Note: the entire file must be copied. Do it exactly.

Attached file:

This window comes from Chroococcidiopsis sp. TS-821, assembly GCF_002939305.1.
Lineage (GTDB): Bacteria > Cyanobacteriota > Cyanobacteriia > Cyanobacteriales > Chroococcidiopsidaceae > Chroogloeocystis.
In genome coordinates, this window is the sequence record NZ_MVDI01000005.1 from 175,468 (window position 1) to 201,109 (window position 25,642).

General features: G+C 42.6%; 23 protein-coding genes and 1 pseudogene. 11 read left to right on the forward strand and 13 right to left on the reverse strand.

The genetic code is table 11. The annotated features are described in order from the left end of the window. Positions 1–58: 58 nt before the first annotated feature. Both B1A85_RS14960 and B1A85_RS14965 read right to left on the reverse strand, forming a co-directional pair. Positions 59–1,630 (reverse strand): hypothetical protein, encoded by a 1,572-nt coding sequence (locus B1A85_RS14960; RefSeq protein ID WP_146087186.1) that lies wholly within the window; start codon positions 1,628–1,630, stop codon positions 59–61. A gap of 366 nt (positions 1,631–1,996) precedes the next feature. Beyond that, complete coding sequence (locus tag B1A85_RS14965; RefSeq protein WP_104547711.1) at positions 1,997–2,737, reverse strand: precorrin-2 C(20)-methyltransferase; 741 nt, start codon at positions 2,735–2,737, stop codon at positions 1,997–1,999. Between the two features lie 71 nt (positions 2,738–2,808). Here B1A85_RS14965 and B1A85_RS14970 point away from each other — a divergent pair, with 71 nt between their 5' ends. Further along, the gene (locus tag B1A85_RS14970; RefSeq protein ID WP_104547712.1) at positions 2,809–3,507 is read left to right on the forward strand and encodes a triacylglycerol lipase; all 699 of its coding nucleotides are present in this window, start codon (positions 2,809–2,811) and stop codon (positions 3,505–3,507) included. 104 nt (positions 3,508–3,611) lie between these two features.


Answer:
This window comes from Chroococcidiopsis sp. TS-821, assembly GCF_002939305.1.
Lineage (GTDB): Bacteria > Cyanobacteriota > Cyanobacteriia > Cyanobacteriales > Chroococcidiopsidaceae > Chroogloeocystis.
In genome coordinates, this window is the sequence record NZ_MVDI01000005.1 from 175,468 (window position 1) to 201,109 (window position 25,642).

General features: G+C 42.6%; 23 protein-coding genes and 1 pseudogene. 11 read left to right on the forward strand and 13 right to left on the reverse strand.

The genetic code is table 11. The annotated features are described in order from the left end of the window. Positions 1–58: 58 nt before the first annotated feature. Both B1A85_RS14960 and B1A85_RS14965 read right to left on the reverse strand, forming a co-directional pair. Positions 59–1,630 (reverse strand): hypothetical protein, encoded by a 1,572-nt coding sequence (locus B1A85_RS14960; RefSeq protein ID WP_146087186.1) that lies wholly within the window; start codon positions 1,628–1,630, stop codon positions 59–61. A gap of 366 nt (positions 1,631–1,996) precedes the next feature. Beyond that, complete coding sequence (locus tag B1A85_RS14965; RefSeq protein WP_104547711.1) at positions 1,997–2,737, reverse strand: precorrin-2 C(20)-methyltransferase; 741 nt, start codon at positions 2,735–2,737, stop codon at positions 1,997–1,999. Between the two features lie 71 nt (positions 2,738–2,808). Here B1A85_RS14965 and B1A85_RS14970 point away from each other — a divergent pair, with 71 nt between their 5' ends. Further along, the gene (locus tag B1A85_RS14970; RefSeq protein ID WP_104547712.1) at positions 2,809–3,507 is read left to right on the forward strand and encodes a triacylglycerol lipase; all 699 of its coding nucleotides are present in this window, start codon (positions 2,809–2,811) and stop codon (positions 3,505–3,507) included. 104 nt (positions 3,508–3,611) lie between these two features.